Undergraduate Courses

A modern play upon Dante, “Devil May Cry” (2015). Faculty Dante expert: Massimo Ciavolella.

  • For information about specific section times and locations please view the UCLA Schedule of Classes.
  • For a complete listing of department courses visit the UCLA General Catalog.

Fall 2021

  • COM LIT 2CW - Survey of Literature: Age of Enlightenment to 20th Century

    Instructor(s): Syed Haider Shahbaz, Matthew Johnson, Brandon Archambault, Rebecca Smith, Sophia Lencioni, Jennifer Noji, Kathleen Komar, Jorge Abadin, Jacob Wilder-smith, Georgi Kyorlenski, Tamara Levitz, Isabella Gallagher, Gina Lorenz, Andrew Fleshman, Jessie Stoolman

    Lecture, two hours; discussion, two hours. Enforced requisite: English Composition 3. Not open for credit to students with credit for course 1C or 4CW. Study of selected texts from Age of Enlightenment to 20th century, with emphasis on literary analysis and expository writing. Diderot, Dostoevsky, Flaubert, Goethe, Ibsen, James Joyce, Kafka, Jamaica Kincaid, Garcia Marquez, Rousseau, M. Shelley, Strindberg, Swift, Voltaire. Analysis of texts includes focus on structures, processes, and practices that generate inter-group inequities or conflicts as well as those that support fairness and inclusiveness. Satisfies Writing II requirement. Letter grading.

  • COM LIT 100 - Introduction to Literary and Critical Theory

    Instructor(s): Kenneth Reinhard

    Lecture, four hours. Preparation: satisfaction of Entry-Level Writing and College Writing requirements. Requisites: two courses from Comparative Literature 1 or 2 series or English 10 series or Spanish 60 series, etc. Seminar-style introduction to discipline of comparative literature presented through series of texts illustrative of its formation and practice. Letter grading.

  • COM LIT 191 - Variable Topics in Comparative Literature: Films of Peter Weir in Their Literary and Cultural Contexts

    Instructor(s): Romy Sutherland Kristal

    Comparative examination of Peter Weir's oeuvre in transnational context, and in relation to other art forms such as literature, painting, and music. Students learn technical vocabulary necessary for close filmic analysis: types of shots, camera movements, lighting, etc. Study of Picnic at Hanging Rock (1975), which marked beginning of New Wave of Australian cinema. Survey of other Weir films: Gallipoli (1981), disputable rendition of Australia's participation in World War I; Dead Poets Society (1989), 1950s coming-of-age tale set in private New England boys school; Fearless (1994), portrayal of two individuals from different ethnic and social backgrounds as they recover from trauma of airplane accident; The Truman Show (1998), work that anticipated American reality television while exploring philosophical issues of authenticity and inauthenticity; and The Way Back (2011), which examines struggles to maintain one's humanity in Soviet labor camp.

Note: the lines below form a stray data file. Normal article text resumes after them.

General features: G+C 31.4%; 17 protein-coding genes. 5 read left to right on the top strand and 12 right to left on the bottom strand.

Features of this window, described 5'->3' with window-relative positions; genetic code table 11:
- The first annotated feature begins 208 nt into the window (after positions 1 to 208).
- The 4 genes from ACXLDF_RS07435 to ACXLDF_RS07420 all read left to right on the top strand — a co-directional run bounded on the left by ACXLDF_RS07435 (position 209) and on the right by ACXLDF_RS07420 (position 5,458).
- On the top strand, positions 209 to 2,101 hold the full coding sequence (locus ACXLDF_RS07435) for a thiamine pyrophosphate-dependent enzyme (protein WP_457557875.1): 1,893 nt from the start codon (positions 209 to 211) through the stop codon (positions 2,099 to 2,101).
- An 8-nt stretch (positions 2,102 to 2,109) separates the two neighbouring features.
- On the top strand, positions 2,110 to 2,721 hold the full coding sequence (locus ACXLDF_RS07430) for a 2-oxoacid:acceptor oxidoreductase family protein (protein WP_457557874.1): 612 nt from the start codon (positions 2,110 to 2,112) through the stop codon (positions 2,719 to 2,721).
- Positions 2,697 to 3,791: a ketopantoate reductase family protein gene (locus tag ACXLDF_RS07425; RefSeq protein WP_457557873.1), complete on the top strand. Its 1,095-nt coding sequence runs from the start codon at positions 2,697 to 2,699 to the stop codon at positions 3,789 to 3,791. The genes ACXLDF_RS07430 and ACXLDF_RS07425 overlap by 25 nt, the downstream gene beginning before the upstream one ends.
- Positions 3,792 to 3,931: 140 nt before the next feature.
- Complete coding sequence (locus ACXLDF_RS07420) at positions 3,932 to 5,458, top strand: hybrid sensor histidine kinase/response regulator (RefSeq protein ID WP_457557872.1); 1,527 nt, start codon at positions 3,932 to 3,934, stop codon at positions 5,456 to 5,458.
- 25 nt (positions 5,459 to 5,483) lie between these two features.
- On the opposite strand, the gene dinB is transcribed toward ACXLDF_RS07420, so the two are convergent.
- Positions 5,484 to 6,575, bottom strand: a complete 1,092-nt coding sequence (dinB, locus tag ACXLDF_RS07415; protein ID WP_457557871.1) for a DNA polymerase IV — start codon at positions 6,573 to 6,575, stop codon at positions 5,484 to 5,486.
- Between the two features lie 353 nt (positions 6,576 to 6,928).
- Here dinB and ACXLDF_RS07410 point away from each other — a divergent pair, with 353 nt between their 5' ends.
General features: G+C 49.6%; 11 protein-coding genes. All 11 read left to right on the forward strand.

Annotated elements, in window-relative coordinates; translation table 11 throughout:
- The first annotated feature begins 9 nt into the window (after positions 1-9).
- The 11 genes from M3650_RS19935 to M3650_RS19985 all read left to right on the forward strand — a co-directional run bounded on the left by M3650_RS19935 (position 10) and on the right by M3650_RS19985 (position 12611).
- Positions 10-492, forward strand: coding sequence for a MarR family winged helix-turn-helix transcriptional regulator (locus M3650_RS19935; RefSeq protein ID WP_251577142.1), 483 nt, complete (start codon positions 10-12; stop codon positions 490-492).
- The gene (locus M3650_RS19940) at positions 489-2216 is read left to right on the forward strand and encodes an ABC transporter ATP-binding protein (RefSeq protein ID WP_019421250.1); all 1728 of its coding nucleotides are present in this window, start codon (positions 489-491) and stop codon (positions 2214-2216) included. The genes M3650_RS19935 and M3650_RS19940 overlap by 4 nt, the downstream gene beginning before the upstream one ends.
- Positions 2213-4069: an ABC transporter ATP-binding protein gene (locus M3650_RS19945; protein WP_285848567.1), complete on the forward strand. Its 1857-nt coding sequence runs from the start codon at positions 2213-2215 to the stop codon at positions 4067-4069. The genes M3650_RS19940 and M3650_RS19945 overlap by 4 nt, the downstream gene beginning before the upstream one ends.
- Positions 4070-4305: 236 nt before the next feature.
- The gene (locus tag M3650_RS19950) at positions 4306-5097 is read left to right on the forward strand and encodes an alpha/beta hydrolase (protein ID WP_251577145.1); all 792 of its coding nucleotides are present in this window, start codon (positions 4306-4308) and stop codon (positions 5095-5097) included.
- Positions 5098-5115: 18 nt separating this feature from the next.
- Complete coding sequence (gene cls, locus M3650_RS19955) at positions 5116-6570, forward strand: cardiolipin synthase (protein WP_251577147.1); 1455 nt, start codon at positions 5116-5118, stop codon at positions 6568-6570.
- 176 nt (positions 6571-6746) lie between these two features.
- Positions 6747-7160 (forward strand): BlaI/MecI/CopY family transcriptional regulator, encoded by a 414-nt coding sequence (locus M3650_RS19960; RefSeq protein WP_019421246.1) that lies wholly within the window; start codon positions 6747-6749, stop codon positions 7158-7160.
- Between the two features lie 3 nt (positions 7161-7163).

• COM LIT 191 - Variable Topics in Comparative Literature: Health and Illness

    Instructor(s): Whitney Arnold

    Study of fiction, nonfiction, and theory to explore concepts of health and illness. Topics include roles of narrative and storytelling in medicine and health; societal and cultural interpretations of normality and difference; and literary and theoretical representations of embodiment, wellness, illness, and health care. Includes readings from literature, history, philosophy, sociology, and medicine to explore health and illness from variety of disciplinary approaches.

  • COM LIT M191P - Careers in Humanities

    Instructor(s): David Macfadyen

    (Same as English M191P.) Seminar, three hours. Challenges misassumptions regarding humanities majors and their practical applications to life after graduation. Exploration of wide range of careers, with hands-on practice in crafting professional narrative. Guest lectures from UCLA professionals and alumni--all experts in career planning and local industry. Students engage with workplace leaders, and simultaneously build professional dossier--on paper or online--in preparation for life after UCLA with a humanities degree. P/NP or letter grading.

  • COM LIT M162 - Israel Seen through Its Literature

    Instructor(s): Ethan Pack

    (Same as Jewish Studies M162.) Lecture, three hours. Attempt to impart profound understanding of Israel as seen through its literature. Examination of variety of literary texts--stories, novels, and poems--and reading of them in context of their historical backgrounds. P/NP or letter grading.

  • COM LIT 4DW - Literature and Writing: Great Books from World at Large

    Instructor(s): Jason Araujo

    Seminar, four hours. Enforced requisite: English Composition 3. Not open for credit to students with credit for course 1D or 2DW. Study and discussion of major literary texts usually overlooked in courses that focus only on canon of Western literature, with emphasis on literary analysis and expository writing. Texts from at least three of following areas read in any given term: African, Caribbean, East Asian, Latin American, and Middle Eastern literature. Texts may include works by authors such as Achebe, Can Xue, Desai, Emecheta, Kincaid, Neruda, Ngugi, Pak, Rushdie, and El Saadawi. Analysis of texts includes focus on structures, processes, and practices that generate inter-group inequities or conflicts as well as those that support fairness and inclusiveness. Satisfies Writing II requirement. Letter grading.